23 February-1 March 1915: Wages arguments

Following his concerns in last week’s Tooting and Balham Gazette, the Wandsworth Borough News reported on 26 February that Councillor Hurley had been the subject of a letter of complaint to the Relief Committee.  The full Relief Committee met a few days after the paper was printed and the Mayor read aloud a letter from the secretaries of the Women’s sub-committee.  The letter accused Cllr Hurley of disturbing the workers and “assuming an offensive tone towards the supervisor”, and said that the women who were cleaning the floor had volunteered to do so and had not done the full working day.  Cllr Hurley did not take kindly to the suggestions that he was stirring up trouble in the workroom, particularly when the vice-chair of the Workroom Committee assured the Committee that the women had volunteered and there was no hardship, visitors to the workroom were welcome as long as they “behaved in a proper way…it would be very difficult to manage over a hundred women if people come in saying they ought to revolt”.  The Mayor told him off for interrupting to declare that this was not true.  Eventually, after a lot of arguing, the matter was referred back to the Women’s Employment sub-committee.

The argument over pay was not reserved to the Women’s Workroom in Tooting – Battersea Borough Council were also considering it at their meeting on 24th February, as reported in the South Western Star.  A letter from the Battersea Trades and Union Council had been received by the Highways and Works Committee, asking that labourers should receive an increase of one half-penny per hour (approximately 10p today).  The Committee had referred it up to Council without comment, and many of the Councillors argued that it should go back to Committee in order for them to fully discuss the reasons behind a proposed wage rise.  Councillor Lane pointed out that the Council had not given a payrise when the London master builders had done so in 1913 and that there was likely to be a slump after the war “the moneyed classes were reaping huge profits from the swollen prices of commodities and the working classes were entitled to their share of the profits, they being the people who suffered most”.  Councillor Mutter noted that Silkstone, a more expensive type of coal, had gone up in price by 4s a ton, while the cheaper type had gone up by 10s a ton, meaning that poorer people had a larger price hike to deal with.  His knowledge of Silkstone apparently caused much amusement in the chamber, but he made clear that he felt the wage rise should be considered.  The decision was referred back, whilst the same Committee’s decision to grant a payrise requested by the London District Committee of the Associated Blacksmiths’ and Ironworkers’ Society was agreed.  It didn’t go through smoothly, as some councillors felt that the timing was not right and that it should also be referred back to the Highways and Works Committee, but it was adopted.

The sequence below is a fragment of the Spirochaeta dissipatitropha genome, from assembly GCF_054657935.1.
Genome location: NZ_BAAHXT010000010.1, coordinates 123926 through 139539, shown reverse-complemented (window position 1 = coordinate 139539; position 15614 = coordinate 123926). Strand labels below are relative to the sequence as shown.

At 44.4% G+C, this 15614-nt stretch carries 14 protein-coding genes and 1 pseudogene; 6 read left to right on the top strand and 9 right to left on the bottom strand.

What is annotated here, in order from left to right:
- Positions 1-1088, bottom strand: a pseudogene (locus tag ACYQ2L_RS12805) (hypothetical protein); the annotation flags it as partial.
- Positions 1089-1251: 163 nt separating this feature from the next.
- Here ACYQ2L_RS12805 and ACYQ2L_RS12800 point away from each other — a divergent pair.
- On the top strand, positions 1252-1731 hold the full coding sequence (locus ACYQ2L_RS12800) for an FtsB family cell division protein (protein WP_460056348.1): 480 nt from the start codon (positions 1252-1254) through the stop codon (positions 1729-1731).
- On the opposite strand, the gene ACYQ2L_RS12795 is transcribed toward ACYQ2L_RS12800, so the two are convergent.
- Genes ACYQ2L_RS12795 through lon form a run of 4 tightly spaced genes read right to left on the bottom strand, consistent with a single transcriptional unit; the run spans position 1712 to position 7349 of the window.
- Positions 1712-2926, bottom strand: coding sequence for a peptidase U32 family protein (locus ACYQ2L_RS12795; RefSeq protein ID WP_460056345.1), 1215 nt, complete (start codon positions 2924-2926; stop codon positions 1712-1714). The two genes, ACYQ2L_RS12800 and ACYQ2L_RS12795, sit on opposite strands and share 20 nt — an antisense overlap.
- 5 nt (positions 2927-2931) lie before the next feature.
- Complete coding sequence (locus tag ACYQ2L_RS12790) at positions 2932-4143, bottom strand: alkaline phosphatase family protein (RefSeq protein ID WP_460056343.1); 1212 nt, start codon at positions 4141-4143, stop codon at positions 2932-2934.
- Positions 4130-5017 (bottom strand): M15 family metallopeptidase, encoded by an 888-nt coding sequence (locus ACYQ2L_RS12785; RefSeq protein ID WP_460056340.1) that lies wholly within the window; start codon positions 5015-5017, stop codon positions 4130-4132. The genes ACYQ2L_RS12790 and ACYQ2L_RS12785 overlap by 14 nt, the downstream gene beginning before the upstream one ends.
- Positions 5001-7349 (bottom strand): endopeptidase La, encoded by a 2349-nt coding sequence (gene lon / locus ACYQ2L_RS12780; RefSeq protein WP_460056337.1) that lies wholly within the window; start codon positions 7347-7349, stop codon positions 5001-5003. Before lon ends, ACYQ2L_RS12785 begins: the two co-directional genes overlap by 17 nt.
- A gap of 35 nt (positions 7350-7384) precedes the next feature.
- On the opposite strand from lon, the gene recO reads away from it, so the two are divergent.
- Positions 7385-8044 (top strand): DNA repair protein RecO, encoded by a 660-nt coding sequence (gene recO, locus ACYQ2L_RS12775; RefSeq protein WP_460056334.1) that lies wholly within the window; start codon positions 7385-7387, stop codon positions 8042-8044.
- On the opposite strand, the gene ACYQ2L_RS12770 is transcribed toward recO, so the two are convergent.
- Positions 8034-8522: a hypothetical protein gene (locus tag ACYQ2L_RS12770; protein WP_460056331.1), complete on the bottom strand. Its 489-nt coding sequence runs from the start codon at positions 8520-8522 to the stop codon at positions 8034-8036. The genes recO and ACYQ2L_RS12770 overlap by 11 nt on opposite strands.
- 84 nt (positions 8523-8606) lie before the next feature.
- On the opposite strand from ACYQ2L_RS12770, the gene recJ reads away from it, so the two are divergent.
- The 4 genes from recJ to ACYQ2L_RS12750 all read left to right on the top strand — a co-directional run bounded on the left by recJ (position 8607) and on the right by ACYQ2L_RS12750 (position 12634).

The rise in the cost of fuel was not only used as a justification for a payrise, it was also causing budgetary problems for the Baths and Washhouses Committee.  Free entry to Council baths had been granted to members of the Territorial Forces, which now had to be withdrawn and replaced with half-price entry as the cost of fuel had increased.

South Western Star and Wandsworth Borough News available on microfilm.

16-22 February 1915: Work for Women

As noted in previous weeks, workrooms were set up around the borough to create jobs for both men and women, as well as to supply a place to make clothing for soldiers and others in need. The Tooting workroom had been set up by the local committee of the Prince of Wales Relief Fund, but there were also two workrooms in Battersea set up by the Committee of the Queen’s Works for Women.  These were at the Latchmere Baths and the Wesleyan Hall on Queens Road [now Queenstown Road].  The Wandsworth Borough News of 19 February carried two items relating to the workrooms, one was a short article about the workrooms, saying 200 women who had lost their work due to the war were employed there and that they were turning cast-off clothing into clothes for children and adults.